8 rules if you want to increase investment in your start-up | Jobs Recent

Head vice-president of Softline.

Our venture capital firm’s analysts receive 10-15 cover letters every day, which adds up to thousands of letters a year. Over 30% of these startups are at the wrong stage of development to apply for funding, and 40% come from sectors in which we do not invest. These numbers clearly indicate the continuing need for investment sourcing guidelines, despite the wealth of material that is already there.

So, if you’re looking to source investment for your startup, here’s a checklist of the most important points to consider.

1. Determine if VC is the way to go

Venture investments aren’t the only option when it comes to funding, so the first thing to do is understand if your startup is a good fit for VC. If you don’t want investors to be involved in the company’s decision-making process, venture finance isn’t for you.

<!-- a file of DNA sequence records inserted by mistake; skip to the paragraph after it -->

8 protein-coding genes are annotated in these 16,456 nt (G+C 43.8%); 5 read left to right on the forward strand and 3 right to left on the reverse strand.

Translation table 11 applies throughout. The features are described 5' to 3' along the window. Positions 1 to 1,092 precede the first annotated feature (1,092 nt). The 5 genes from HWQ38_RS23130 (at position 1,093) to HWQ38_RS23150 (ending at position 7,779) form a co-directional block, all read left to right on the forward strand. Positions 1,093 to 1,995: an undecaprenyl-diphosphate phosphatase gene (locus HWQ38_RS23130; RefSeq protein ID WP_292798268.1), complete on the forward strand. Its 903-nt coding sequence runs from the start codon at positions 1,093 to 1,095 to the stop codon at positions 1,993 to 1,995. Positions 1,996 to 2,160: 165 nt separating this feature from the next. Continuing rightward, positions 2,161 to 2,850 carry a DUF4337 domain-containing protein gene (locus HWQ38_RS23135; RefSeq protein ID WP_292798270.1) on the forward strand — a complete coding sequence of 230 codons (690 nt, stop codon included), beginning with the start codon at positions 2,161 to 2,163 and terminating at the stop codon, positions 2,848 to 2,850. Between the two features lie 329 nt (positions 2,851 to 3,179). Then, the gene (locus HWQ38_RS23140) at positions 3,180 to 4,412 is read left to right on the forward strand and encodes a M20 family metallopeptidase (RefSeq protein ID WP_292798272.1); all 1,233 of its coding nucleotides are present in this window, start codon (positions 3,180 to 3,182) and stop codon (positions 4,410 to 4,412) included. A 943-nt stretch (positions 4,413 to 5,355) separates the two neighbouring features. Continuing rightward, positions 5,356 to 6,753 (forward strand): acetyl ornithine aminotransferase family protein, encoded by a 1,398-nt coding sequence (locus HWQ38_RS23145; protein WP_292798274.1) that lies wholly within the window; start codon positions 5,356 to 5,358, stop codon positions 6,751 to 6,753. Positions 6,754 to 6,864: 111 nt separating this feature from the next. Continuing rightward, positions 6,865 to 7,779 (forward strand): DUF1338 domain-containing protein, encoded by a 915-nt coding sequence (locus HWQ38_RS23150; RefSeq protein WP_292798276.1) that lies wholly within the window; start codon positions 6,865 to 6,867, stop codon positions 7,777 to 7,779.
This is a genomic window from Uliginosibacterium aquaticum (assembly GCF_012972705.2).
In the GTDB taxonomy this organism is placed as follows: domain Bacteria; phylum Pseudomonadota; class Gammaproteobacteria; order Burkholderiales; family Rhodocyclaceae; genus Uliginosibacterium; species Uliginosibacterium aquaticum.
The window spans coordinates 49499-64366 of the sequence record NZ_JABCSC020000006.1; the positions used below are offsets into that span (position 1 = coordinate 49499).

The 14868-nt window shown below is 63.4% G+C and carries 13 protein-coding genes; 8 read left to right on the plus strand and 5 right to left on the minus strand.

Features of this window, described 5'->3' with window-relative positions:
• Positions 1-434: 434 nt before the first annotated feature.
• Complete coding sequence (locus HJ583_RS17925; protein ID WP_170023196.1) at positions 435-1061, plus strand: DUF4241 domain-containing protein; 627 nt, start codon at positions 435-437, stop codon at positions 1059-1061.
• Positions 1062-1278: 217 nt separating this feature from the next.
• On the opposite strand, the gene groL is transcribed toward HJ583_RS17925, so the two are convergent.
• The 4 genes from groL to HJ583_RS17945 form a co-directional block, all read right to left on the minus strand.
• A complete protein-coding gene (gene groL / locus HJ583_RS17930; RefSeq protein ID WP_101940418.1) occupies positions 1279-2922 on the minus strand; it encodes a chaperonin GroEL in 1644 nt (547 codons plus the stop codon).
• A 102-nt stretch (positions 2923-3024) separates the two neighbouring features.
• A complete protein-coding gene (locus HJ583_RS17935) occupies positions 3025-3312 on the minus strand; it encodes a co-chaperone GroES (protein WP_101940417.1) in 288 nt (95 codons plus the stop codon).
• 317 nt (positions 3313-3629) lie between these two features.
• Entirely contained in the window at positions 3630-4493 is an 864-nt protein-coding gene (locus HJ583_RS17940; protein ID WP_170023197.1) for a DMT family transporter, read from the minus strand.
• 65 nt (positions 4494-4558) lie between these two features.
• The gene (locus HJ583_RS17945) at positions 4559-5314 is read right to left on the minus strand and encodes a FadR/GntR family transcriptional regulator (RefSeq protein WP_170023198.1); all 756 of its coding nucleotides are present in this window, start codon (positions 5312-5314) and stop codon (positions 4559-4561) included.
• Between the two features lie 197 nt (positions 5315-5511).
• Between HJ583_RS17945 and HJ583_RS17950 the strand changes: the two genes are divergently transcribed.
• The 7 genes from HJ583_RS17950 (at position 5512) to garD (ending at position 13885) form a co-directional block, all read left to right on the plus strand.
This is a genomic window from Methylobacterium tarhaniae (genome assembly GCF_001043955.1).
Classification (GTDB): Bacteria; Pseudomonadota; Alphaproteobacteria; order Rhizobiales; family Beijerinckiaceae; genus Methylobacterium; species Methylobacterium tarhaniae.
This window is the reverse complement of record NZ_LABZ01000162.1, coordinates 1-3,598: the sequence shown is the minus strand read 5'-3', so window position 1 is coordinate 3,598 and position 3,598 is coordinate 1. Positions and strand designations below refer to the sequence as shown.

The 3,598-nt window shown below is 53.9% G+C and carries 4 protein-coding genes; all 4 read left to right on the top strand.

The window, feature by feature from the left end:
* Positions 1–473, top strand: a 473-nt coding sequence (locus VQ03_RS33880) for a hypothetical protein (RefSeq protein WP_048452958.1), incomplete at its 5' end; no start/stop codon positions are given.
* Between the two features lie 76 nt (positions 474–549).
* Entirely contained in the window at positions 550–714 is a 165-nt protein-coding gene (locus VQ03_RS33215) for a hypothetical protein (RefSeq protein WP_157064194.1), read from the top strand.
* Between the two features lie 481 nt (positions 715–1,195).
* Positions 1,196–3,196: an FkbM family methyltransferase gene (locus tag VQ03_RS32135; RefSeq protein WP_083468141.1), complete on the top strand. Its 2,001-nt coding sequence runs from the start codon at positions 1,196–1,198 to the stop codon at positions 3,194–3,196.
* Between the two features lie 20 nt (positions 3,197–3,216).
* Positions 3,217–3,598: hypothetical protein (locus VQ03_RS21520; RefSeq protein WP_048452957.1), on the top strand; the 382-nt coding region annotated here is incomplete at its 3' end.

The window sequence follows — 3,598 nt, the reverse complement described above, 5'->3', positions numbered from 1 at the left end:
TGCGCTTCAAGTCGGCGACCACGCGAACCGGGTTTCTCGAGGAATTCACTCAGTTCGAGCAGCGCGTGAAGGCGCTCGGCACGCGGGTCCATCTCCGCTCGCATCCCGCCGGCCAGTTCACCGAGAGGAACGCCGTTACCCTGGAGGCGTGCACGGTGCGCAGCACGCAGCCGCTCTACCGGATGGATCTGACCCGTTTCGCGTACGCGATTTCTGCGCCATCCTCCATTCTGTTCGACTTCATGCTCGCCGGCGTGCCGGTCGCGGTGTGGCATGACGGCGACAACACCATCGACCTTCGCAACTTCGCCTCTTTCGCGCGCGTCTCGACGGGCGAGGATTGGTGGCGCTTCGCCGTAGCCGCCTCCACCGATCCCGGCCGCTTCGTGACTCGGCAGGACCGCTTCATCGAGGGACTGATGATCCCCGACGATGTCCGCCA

2. Know who you are addressing

If you decide to look for venture capitalists, you must do the initial work of identifying investors and their funds. Before you click “Submit”, read the fund’s website and business media to find information about VCs, such as the sectors they invest in, which funding tiers they prefer, and what their average check size is.

3. Find a mutually beneficial match

Look for win-win proposals. Study an investor’s portfolio to see if they have any stocks that are synergistic with yours. If your own solution can be integrated with any technology stack that is already in the portfolio, pay attention to it.

4. Seek funds before you need them

Remember that all these things take time and cannot and should not be done on the spur of the moment. And these are just the initial steps you need to take before applying for funding. A funding round is rarely a quick affair. Never start collecting investments when you are short of cash; always do it six months in advance.

5. Make a good first impression

Your written presentation is an investor’s first impression of you. Don’t spoil this opportunity.